Two out of three of my last posts were about landscapes, more specifically, analog landscapes. This post is the polar opposite of those two previous posts. For one, this post showcases cityscapes. Secondly, all the images are digital and they were made with HDR techniques.
I love traditional photography and my heart is with analog photography. You just can’t duplicate the look of film. Those old mechanical cameras last a life time and their simplicity captures the core of photography. I get so much enjoyment shooting film. However, I do like to shoot my digital camera, too. Sometimes I even dabble in HDR.
I like using HDR for night scenes. The contrast is at extremes with the fall of night and the city lights. HDR does a great job of capturing all the highlights and the shadow detail at the same time. It works great for high contrast scenes during the day as well. While I like using this technique, I want the resulting image to look natural as possible. The overly processed cartoon look does not appeal to me.
Ok, let’s get to the images. If you read my Marine post, you know that I stumbled upon the first day of Marine Week in downtown Nashville. I had to drop off a photograph at a gallery and decided to make some cityscape captures while I was in town. When I arrived at Riverfront, the sun’s elevation was a little too high for my liking, so I took a hike around town while the sun descended closer to the horizon. During this time, I ran into the Marine invasion. After I made some photos of the Marines, the evening light started to look much better. I then captured the following images.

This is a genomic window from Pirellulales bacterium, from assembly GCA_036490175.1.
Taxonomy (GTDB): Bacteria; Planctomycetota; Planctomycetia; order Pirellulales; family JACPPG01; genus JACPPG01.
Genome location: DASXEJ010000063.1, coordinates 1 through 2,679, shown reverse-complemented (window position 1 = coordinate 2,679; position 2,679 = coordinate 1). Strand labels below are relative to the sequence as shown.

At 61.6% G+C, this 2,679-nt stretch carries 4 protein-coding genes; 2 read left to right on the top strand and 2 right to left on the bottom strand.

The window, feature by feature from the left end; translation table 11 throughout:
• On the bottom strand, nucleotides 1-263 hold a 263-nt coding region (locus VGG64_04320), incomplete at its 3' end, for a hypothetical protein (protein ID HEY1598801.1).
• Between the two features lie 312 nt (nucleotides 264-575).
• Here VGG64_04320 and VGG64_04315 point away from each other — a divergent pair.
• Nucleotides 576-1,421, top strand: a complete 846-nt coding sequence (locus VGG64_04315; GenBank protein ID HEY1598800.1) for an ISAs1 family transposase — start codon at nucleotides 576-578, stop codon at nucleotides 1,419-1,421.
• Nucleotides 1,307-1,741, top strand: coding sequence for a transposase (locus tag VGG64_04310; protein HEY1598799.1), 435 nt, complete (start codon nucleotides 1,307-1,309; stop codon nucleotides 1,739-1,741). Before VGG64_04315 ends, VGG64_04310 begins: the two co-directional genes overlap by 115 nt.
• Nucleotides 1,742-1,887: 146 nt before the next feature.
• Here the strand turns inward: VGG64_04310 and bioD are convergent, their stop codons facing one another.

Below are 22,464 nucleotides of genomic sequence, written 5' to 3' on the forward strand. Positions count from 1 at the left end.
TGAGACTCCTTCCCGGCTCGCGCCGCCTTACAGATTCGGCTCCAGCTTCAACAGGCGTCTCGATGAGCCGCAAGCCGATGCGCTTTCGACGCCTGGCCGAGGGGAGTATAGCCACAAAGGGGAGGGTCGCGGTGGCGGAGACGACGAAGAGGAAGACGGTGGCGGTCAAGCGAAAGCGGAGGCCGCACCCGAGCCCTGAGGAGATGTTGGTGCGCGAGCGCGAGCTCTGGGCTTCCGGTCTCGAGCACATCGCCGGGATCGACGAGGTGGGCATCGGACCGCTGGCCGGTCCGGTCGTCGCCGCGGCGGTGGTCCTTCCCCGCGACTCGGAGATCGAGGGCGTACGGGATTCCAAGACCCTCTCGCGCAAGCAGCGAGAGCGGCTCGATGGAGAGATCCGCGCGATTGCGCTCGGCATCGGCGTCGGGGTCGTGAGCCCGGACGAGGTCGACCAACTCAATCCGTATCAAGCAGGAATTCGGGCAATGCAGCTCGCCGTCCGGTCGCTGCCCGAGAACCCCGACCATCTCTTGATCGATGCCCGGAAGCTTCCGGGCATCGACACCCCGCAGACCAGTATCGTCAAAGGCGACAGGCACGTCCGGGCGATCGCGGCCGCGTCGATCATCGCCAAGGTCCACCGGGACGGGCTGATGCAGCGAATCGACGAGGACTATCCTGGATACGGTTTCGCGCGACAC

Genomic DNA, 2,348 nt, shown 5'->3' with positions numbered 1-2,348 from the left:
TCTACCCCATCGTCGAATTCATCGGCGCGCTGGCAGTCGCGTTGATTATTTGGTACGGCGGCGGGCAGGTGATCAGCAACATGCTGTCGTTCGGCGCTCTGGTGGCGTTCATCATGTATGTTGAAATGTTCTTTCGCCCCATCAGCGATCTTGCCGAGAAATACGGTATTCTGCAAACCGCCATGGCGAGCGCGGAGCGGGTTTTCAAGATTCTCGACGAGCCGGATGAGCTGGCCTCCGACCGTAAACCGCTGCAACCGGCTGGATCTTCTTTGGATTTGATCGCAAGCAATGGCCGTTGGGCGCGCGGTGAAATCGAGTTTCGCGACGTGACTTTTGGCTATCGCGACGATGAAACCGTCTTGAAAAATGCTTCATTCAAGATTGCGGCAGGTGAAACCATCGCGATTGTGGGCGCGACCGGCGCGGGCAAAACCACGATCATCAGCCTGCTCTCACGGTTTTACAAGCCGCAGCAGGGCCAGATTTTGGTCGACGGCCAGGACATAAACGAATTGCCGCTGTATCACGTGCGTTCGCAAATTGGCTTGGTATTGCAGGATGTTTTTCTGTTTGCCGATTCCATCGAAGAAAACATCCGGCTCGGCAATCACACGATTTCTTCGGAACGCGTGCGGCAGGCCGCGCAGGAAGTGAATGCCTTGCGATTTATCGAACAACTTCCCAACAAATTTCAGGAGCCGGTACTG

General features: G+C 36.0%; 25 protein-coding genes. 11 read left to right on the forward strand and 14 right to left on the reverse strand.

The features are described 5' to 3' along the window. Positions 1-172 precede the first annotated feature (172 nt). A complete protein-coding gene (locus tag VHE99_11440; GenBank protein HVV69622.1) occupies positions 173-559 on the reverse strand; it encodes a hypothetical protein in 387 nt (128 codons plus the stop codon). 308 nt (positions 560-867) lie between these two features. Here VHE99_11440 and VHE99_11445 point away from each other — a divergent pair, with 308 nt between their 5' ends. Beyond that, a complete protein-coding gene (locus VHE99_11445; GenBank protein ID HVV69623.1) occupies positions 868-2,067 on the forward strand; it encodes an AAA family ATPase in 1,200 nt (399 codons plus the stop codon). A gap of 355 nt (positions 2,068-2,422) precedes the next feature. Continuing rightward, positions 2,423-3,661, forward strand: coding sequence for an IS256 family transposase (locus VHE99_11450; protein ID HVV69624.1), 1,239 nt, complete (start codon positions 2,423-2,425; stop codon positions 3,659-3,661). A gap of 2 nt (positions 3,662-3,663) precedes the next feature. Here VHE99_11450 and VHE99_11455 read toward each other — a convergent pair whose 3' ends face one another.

The next image is a photo of one of my favorite buildings in Maury County. It’s the old Train Depot. Every time I visit this site, I feel like I have stepped back in time. I can hear the steam engines coming to a halt and starting off on their next journey. I see a soldier reuniting with his family, a man saying his good-byes. Wind is whipping the steam clouds and smoke around the boarding platform briefly hiding the silhouette of human figures coming to and fro. “All Aboard” says the conductor. Reminiscing or imagining how things might have been is part of the enjoyment when I am out photographing historical sites. This old depot has undergone some renovations. I believe the city is going to turn it into some type of event venue. It’s great to see its preservation. Too many historical buildings are torn down these days. If you look hard enough, you can see the young crescent moon setting in the West on the left side of the frame.
I made this next photograph one night when I got the urge to capture some city light. I originally wanted to shoot the Maury County Courthouse from a different perspective, but when I got downtown, I discovered that the courthouse was not illuminated. I then turned my eye to the Polk Home.
This house was the home of President James K. Polk, our 11th president. I have yet to take a tour of the inside and this photograph is only the second capture I’ve made of the building. This seems to be a theme for me. I have taken many photographs of historical sites, but for most, I have not taken part in the onsite tours. This is partly because I am there during off hours and my wife is an excellent tour guide. With my wife at my side, I find out more interesting facts about historical sites than what’s in the standard tour script.
I would like to hear your thoughts on these images. Do they look natural? Are they over processed? I am not a HDR expert, so I am open to suggestions. Thanks for reading!
Images Best Viewed in Lightbox Below!